What we know and what they do: nursing students' experiences of improvement knowledge in clinical practice
Journal article, Peer reviewed
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- Pasientsikkerhet 
Original versionKyrkjebø, J.M. og Hage, I. (2005) What we know and what they do: nursing students' experiences of improvement knowledge in clinical practice. Nurse Education Today, 25(3), s. 167-175. 10.1016/j.nedt.2004.11.008
Nations around the world face mounting problems in health care, including rising costs, challenges to accessing services, and wide variations in safety and quality. Several reports and surveys have clearly demonstrated that adverse events and errors pose serious threats to patient safety. It has become obvious that future health professionals will need to address such problems in the quality of patient care. This article discuss a research study examining improvement knowledge in clinical practice as experienced by nursing students with respect to a patient-centred perspective, knowledge of health-care processes, the handling of adverse events, cross-professional collaboration, and the development of new knowledge. Six focus groups were conducted, comprising a total of 27 second-year students. The resulting discourses were recorded, coded and analysed. The findings indicate a deficiency in improvement knowledge in clinical practice, and a gap between what students learn about patient care and what they observe. In addition the findings suggest that there is a need to change the culture in health care and health professional education, and to develop learning models that encourage reflection, openness, and scrutiny of underlying individual and organizational values and assumptions in health care.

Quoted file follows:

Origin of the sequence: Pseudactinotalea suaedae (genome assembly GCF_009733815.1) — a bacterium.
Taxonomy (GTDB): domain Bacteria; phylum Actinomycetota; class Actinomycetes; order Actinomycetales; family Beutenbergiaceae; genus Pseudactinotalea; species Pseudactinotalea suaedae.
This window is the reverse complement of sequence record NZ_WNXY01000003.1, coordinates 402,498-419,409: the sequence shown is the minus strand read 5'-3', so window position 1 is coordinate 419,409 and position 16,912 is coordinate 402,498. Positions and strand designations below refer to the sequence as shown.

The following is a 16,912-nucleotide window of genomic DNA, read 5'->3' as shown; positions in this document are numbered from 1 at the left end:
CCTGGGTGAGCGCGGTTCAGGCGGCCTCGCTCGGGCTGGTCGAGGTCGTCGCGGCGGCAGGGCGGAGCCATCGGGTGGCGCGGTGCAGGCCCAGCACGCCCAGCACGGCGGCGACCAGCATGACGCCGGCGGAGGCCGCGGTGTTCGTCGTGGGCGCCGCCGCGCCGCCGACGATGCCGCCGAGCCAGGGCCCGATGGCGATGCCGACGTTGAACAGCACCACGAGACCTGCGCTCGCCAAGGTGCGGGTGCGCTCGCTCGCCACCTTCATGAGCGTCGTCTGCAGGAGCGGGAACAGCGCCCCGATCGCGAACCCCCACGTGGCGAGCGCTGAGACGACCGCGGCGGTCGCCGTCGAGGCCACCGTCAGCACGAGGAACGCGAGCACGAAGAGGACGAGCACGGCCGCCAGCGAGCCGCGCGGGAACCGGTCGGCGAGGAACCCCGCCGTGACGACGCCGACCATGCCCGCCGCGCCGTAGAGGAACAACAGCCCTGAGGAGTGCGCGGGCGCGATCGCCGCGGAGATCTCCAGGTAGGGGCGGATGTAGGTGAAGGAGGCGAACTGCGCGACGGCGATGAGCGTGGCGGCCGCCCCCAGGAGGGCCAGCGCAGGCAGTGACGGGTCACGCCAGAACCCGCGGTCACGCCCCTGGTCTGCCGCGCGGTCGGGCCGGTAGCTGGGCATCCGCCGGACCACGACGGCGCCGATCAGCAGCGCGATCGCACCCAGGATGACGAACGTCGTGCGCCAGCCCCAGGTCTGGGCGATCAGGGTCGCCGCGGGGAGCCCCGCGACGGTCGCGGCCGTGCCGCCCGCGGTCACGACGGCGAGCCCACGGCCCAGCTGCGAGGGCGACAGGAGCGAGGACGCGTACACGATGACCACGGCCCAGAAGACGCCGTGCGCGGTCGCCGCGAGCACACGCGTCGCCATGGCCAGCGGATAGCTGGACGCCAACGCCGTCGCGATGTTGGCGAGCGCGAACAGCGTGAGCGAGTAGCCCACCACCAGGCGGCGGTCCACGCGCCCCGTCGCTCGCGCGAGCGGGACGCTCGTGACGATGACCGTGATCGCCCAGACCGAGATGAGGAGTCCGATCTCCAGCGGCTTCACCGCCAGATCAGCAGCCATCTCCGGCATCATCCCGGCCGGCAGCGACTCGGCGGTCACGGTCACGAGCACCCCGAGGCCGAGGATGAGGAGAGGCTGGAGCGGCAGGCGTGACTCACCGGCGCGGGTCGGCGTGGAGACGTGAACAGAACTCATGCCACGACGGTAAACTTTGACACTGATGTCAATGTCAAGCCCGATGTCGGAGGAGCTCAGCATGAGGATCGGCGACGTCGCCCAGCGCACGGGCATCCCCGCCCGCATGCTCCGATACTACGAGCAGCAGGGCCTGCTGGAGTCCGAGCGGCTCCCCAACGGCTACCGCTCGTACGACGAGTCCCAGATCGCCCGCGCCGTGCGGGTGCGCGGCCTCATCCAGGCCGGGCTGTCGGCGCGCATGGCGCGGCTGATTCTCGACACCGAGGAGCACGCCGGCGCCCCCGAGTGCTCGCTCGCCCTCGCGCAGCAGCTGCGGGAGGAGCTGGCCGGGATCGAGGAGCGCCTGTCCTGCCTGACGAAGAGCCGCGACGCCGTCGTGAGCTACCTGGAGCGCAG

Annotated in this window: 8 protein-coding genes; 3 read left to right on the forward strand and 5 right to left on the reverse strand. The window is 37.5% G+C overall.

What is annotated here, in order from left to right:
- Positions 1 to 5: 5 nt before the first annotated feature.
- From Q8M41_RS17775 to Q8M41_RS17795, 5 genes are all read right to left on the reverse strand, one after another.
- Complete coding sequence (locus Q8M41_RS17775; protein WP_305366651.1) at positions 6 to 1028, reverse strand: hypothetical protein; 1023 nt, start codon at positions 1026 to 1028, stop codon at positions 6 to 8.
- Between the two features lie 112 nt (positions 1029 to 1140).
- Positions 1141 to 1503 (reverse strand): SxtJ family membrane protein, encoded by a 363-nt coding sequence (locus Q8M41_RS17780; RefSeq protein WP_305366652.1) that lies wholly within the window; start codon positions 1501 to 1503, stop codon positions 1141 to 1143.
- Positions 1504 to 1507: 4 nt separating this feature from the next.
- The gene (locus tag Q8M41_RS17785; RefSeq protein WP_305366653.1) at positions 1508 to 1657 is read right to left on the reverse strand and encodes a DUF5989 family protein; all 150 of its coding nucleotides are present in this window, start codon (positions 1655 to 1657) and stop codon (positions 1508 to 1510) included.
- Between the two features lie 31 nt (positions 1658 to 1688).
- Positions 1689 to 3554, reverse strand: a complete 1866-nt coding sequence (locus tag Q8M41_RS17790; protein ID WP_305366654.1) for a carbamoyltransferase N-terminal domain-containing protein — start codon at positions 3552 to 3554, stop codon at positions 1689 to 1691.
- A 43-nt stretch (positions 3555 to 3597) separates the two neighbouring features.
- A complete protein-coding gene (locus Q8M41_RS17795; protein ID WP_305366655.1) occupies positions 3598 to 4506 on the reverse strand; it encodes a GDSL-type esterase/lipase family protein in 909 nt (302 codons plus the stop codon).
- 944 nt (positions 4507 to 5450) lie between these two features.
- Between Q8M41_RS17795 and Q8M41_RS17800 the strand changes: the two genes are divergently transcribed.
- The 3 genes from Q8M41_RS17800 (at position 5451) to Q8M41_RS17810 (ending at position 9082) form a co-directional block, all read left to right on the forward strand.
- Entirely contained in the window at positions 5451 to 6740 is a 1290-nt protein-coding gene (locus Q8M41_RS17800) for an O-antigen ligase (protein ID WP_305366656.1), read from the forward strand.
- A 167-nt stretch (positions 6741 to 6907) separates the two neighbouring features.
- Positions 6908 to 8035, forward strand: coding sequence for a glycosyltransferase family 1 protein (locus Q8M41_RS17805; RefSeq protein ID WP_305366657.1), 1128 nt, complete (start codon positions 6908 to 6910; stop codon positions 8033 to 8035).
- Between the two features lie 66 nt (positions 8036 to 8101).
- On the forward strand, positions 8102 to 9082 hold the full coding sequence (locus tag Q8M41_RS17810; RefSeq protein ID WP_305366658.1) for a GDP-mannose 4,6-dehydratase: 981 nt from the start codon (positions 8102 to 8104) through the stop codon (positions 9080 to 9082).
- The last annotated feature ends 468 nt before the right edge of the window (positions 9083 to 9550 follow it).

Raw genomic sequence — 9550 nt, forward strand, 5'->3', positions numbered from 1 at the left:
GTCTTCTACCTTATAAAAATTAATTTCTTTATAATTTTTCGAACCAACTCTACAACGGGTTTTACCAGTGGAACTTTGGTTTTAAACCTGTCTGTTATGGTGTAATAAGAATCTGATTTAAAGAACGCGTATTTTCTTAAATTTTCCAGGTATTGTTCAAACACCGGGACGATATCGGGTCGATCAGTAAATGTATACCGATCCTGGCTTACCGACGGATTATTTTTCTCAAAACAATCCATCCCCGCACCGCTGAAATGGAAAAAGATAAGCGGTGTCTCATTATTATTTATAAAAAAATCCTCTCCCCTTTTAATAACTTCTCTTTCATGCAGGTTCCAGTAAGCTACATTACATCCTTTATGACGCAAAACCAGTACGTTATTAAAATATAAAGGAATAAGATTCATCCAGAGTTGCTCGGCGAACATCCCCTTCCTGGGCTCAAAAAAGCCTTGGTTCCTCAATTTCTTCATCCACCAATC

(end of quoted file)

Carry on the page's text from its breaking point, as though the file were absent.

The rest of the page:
Artikkelen omhandler en studie hvor hensikten var å undersøke hvordan 2års sykepleiestudenter opplever kvalitetsforbedring i klinisk praksis.